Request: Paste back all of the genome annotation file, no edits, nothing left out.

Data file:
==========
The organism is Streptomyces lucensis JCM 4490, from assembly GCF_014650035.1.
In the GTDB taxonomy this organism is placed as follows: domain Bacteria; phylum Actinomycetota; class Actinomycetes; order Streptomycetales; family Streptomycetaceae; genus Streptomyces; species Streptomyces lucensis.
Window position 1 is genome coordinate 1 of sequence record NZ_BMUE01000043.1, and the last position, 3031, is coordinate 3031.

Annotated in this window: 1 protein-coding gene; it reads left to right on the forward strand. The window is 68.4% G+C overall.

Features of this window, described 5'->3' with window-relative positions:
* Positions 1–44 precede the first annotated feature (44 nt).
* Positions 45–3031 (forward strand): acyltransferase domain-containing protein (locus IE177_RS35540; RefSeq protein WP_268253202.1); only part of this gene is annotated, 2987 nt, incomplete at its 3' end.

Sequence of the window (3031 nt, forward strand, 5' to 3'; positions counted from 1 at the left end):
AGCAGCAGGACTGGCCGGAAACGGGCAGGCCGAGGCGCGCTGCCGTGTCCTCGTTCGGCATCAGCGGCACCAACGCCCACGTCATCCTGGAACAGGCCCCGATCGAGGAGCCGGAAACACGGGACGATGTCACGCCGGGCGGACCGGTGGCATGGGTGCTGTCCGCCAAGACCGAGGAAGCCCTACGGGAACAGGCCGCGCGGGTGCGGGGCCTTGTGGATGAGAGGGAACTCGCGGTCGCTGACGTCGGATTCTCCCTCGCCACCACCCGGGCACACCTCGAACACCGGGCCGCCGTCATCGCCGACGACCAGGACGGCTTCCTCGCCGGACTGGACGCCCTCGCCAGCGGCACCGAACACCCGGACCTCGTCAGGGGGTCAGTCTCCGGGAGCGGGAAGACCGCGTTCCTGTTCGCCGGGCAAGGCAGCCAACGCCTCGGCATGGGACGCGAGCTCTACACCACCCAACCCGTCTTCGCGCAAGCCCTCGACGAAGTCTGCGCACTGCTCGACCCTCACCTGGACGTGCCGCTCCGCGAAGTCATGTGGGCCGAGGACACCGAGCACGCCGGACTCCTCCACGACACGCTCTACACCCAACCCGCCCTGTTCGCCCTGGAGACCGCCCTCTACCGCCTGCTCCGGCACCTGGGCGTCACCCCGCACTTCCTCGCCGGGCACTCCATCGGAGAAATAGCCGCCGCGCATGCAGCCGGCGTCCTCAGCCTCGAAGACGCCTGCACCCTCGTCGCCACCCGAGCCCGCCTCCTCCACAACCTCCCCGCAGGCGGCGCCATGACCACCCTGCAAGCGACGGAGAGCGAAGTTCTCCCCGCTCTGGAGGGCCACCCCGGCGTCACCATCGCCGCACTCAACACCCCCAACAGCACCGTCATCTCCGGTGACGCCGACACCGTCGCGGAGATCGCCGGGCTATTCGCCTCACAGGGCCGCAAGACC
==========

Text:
The organism is Streptomyces lucensis JCM 4490, from assembly GCF_014650035.1.
In the GTDB taxonomy this organism is placed as follows: domain Bacteria; phylum Actinomycetota; class Actinomycetes; order Streptomycetales; family Streptomycetaceae; genus Streptomyces; species Streptomyces lucensis.
Window position 1 is genome coordinate 1 of sequence record NZ_BMUE01000043.1, and the last position, 3031, is coordinate 3031.

Annotated in this window: 1 protein-coding gene; it reads left to right on the forward strand. The window is 68.4% G+C overall.

Features of this window, described 5'->3' with window-relative positions:
* Positions 1–44 precede the first annotated feature (44 nt).
* Positions 45–3031 (forward strand): acyltransferase domain-containing protein (locus IE177_RS35540; RefSeq protein WP_268253202.1); only part of this gene is annotated, 2987 nt, incomplete at its 3' end.

Sequence of the window (3031 nt, forward strand, 5' to 3'; positions counted from 1 at the left end):
AGCAGCAGGACTGGCCGGAAACGGGCAGGCCGAGGCGCGCTGCCGTGTCCTCGTTCGGCATCAGCGGCACCAACGCCCACGTCATCCTGGAACAGGCCCCGATCGAGGAGCCGGAAACACGGGACGATGTCACGCCGGGCGGACCGGTGGCATGGGTGCTGTCCGCCAAGACCGAGGAAGCCCTACGGGAACAGGCCGCGCGGGTGCGGGGCCTTGTGGATGAGAGGGAACTCGCGGTCGCTGACGTCGGATTCTCCCTCGCCACCACCCGGGCACACCTCGAACACCGGGCCGCCGTCATCGCCGACGACCAGGACGGCTTCCTCGCCGGACTGGACGCCCTCGCCAGCGGCACCGAACACCCGGACCTCGTCAGGGGGTCAGTCTCCGGGAGCGGGAAGACCGCGTTCCTGTTCGCCGGGCAAGGCAGCCAACGCCTCGGCATGGGACGCGAGCTCTACACCACCCAACCCGTCTTCGCGCAAGCCCTCGACGAAGTCTGCGCACTGCTCGACCCTCACCTGGACGTGCCGCTCCGCGAAGTCATGTGGGCCGAGGACACCGAGCACGCCGGACTCCTCCACGACACGCTCTACACCCAACCCGCCCTGTTCGCCCTGGAGACCGCCCTCTACCGCCTGCTCCGGCACCTGGGCGTCACCCCGCACTTCCTCGCCGGGCACTCCATCGGAGAAATAGCCGCCGCGCATGCAGCCGGCGTCCTCAGCCTCGAAGACGCCTGCACCCTCGTCGCCACCCGAGCCCGCCTCCTCCACAACCTCCCCGCAGGCGGCGCCATGACCACCCTGCAAGCGACGGAGAGCGAAGTTCTCCCCGCTCTGGAGGGCCACCCCGGCGTCACCATCGCCGCACTCAACACCCCCAACAGCACCGTCATCTCCGGTGACGCCGACACCGTCGCGGAGATCGCCGGGCTATTCGCCTCACAGGGCCGCAAGACC